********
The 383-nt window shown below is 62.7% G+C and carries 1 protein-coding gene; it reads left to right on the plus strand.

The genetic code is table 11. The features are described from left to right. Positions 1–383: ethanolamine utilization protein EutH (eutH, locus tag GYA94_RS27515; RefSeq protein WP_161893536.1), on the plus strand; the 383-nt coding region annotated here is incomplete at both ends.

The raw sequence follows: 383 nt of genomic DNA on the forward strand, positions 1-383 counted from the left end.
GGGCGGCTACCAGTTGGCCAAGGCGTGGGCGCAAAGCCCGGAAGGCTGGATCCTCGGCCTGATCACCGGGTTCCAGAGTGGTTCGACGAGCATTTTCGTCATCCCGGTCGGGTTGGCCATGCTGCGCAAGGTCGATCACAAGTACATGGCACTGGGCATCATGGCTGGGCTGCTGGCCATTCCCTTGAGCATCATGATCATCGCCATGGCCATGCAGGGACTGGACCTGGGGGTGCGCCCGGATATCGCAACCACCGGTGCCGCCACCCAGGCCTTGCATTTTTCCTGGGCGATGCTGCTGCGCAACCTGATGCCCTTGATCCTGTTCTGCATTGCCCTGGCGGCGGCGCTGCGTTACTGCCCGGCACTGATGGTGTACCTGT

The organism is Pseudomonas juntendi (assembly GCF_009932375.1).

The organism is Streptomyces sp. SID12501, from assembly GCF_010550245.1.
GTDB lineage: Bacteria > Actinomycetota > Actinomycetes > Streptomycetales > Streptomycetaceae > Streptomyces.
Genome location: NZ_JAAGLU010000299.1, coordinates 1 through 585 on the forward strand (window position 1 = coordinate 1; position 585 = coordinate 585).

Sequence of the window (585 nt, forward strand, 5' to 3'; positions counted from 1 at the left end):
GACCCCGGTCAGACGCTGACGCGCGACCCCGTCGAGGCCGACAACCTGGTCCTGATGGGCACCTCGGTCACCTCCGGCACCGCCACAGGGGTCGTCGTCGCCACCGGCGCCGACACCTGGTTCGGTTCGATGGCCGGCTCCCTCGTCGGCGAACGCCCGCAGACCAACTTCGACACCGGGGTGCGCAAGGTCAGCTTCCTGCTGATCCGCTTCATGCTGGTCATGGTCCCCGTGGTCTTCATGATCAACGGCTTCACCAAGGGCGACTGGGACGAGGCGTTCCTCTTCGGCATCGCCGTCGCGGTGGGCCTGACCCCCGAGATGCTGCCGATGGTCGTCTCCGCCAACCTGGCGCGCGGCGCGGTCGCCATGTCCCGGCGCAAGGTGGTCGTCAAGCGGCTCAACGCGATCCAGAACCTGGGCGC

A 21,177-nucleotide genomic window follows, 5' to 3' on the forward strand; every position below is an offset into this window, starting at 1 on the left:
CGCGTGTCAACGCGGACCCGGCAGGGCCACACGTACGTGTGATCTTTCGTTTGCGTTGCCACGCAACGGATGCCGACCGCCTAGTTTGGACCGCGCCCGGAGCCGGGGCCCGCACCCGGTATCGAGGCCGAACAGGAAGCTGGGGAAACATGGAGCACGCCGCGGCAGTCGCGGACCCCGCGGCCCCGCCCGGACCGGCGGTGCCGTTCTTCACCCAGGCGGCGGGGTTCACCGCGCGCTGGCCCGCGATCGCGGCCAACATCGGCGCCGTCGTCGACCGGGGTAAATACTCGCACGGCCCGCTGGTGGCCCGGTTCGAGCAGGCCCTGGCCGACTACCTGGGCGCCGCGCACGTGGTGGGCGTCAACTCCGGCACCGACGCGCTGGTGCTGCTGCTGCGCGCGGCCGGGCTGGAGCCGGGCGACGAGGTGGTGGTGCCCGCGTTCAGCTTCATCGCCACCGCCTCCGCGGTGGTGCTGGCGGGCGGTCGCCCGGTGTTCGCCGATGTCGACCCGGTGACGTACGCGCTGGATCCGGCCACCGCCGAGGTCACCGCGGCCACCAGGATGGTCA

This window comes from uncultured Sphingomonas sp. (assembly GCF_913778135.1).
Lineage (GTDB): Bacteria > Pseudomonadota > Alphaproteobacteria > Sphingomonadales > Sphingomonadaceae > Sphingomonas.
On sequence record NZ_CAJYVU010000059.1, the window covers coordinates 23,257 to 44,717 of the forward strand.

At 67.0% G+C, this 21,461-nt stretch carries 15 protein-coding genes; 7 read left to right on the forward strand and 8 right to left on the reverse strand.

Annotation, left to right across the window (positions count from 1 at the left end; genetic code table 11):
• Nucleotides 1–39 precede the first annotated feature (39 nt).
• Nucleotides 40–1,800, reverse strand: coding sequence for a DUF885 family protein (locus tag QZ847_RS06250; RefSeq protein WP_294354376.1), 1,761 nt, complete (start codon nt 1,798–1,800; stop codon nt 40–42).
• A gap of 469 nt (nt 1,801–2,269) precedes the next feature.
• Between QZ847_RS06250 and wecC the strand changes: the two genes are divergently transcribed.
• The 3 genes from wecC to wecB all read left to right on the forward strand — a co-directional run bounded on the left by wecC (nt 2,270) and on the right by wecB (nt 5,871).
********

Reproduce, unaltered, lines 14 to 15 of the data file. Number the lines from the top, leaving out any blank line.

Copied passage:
Lineage (GTDB): Bacteria > Pseudomonadota > Alphaproteobacteria > Sphingomonadales > Sphingomonadaceae > Sphingomonas.
On sequence record NZ_CAJYVU010000059.1, the window covers coordinates 23,257 to 44,717 of the forward strand.